Following the publicity whirlwind that engulfed Joshua Tree in the autumn of 2017 we started receiving enquiries about whether the house could be reproduced en masse, or whether we
had a design that could be purchased off the shelf. People were making enquiries for holiday resorts in Jordan, or a series of Airbnb retreats across the United States, or sometimes just wanting
to buy a unique prefabricated holiday house for Aspen or the Hamptons.
I think a lot of these enquiries came about because the Joshua Tree Residence is created out of shipping containers, so people maybe perceived it as easily transportable. The joy of that
project though is taking something that is highly generic and transportable, and turning that into something very grounded and site specific.
Basically, if I was going to design a mass produce-able house the Joshua Tree Residence wouldn’t be it. But that raises the question, what would be my answer to a prefabricated, modular house?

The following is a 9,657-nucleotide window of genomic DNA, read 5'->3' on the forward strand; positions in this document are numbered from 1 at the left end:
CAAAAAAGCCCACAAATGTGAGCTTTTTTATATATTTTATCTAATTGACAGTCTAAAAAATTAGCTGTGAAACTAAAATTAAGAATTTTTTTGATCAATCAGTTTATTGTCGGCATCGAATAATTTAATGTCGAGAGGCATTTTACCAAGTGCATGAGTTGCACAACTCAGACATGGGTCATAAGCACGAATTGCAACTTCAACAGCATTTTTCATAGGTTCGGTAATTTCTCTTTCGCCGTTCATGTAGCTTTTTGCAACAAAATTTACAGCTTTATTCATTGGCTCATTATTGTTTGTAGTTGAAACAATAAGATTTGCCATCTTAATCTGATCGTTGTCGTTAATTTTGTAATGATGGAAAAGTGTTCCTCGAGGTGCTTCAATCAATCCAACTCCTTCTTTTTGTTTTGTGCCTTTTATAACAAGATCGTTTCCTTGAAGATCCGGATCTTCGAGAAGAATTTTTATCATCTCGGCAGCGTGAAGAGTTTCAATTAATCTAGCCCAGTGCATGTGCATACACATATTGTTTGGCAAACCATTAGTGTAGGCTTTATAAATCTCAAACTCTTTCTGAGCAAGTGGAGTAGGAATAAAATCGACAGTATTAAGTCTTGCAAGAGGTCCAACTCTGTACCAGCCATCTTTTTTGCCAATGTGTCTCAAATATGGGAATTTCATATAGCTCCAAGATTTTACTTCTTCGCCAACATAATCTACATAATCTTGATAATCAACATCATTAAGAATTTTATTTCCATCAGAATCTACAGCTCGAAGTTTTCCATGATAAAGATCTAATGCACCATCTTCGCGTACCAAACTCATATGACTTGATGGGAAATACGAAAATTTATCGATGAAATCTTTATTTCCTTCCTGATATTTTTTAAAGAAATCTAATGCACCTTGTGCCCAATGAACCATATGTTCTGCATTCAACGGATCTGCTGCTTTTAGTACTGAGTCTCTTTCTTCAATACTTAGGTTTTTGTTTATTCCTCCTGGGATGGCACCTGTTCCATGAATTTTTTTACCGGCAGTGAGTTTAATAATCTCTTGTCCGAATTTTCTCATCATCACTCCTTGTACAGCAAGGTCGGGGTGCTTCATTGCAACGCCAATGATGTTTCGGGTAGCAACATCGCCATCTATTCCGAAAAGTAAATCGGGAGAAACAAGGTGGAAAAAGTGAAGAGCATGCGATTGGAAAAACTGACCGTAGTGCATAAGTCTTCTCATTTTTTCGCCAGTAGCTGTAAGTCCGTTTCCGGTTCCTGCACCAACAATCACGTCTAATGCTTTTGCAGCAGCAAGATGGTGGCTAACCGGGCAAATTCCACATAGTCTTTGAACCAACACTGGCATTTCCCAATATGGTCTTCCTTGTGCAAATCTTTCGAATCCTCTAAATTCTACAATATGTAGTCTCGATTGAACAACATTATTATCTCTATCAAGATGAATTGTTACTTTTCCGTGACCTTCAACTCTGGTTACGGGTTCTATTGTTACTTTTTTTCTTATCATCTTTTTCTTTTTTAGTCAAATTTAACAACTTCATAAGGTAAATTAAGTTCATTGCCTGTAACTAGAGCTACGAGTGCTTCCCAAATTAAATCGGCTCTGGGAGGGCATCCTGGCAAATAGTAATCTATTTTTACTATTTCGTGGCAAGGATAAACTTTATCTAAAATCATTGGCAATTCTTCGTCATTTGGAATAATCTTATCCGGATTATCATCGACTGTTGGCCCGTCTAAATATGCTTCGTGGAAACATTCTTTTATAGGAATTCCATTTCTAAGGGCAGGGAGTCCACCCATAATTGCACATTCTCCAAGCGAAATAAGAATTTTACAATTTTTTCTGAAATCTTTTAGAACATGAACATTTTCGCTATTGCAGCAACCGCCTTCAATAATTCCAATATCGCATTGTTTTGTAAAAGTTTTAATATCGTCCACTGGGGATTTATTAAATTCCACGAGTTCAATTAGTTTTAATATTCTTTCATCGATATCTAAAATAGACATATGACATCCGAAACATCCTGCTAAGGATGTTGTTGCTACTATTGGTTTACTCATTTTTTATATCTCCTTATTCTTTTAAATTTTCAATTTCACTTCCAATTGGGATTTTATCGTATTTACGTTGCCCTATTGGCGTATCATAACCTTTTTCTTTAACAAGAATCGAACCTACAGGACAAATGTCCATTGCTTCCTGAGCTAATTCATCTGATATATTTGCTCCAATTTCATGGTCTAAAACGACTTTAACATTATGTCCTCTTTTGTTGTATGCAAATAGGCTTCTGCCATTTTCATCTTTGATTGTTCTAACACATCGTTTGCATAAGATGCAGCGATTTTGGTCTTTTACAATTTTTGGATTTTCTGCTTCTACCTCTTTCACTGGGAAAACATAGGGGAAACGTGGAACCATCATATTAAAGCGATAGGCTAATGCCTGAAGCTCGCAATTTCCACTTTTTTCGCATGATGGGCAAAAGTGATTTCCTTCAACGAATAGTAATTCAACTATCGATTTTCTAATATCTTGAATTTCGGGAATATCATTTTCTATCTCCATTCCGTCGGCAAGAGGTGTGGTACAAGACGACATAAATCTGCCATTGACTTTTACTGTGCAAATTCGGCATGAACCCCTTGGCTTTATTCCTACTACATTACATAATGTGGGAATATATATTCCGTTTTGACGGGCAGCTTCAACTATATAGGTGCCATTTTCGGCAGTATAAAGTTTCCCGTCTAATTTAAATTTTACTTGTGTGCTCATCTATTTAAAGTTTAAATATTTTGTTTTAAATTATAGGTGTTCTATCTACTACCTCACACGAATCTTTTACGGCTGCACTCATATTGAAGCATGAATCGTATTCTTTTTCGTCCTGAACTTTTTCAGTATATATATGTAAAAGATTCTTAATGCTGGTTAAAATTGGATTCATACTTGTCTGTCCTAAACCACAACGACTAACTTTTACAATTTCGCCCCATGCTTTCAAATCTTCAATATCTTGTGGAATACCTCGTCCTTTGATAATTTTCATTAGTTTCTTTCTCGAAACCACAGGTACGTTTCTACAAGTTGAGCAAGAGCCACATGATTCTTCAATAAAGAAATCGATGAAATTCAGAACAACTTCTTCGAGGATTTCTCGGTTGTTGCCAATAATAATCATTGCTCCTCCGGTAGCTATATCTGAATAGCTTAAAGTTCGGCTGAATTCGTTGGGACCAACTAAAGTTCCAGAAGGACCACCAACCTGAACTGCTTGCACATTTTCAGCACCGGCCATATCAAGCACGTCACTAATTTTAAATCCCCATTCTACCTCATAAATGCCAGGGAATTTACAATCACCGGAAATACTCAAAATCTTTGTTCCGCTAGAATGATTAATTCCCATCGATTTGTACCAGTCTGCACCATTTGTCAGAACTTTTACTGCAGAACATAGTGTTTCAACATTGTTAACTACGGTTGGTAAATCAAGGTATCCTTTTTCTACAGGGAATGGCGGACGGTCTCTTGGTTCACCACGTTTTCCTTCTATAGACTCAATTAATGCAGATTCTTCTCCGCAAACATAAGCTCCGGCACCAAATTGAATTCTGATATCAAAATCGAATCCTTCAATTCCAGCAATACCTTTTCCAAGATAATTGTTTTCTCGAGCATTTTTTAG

The starting point was that I wanted there to be the potential that no two homes look the same - every client’s home to be unique. And I wanted to create a design that, using standard elements, could create a 5 bed hilltop house or a 1 bed lake edge villa, associated with a hotel.
So far we've designed 3 different bedroom units, a living room unit, a kitchen unit, a bathroom unit and a study unit, and with time this will be expanded upon. Each unit has two or more openings that can be the point of connection to the next unit, or can be capped with a window or door. So every time you add another unit there are at least 2 orientations for that unit, and with no limit on how many units you can daisy chain together there is an infinite number of possibilities. Each unit has been constrained to dimensions that are transportable by road to allow them to be completely fabricated off-site.
We are currently working towards building the first Anywhere House in spring 2019 on the side of a lake in Alberta, Canada.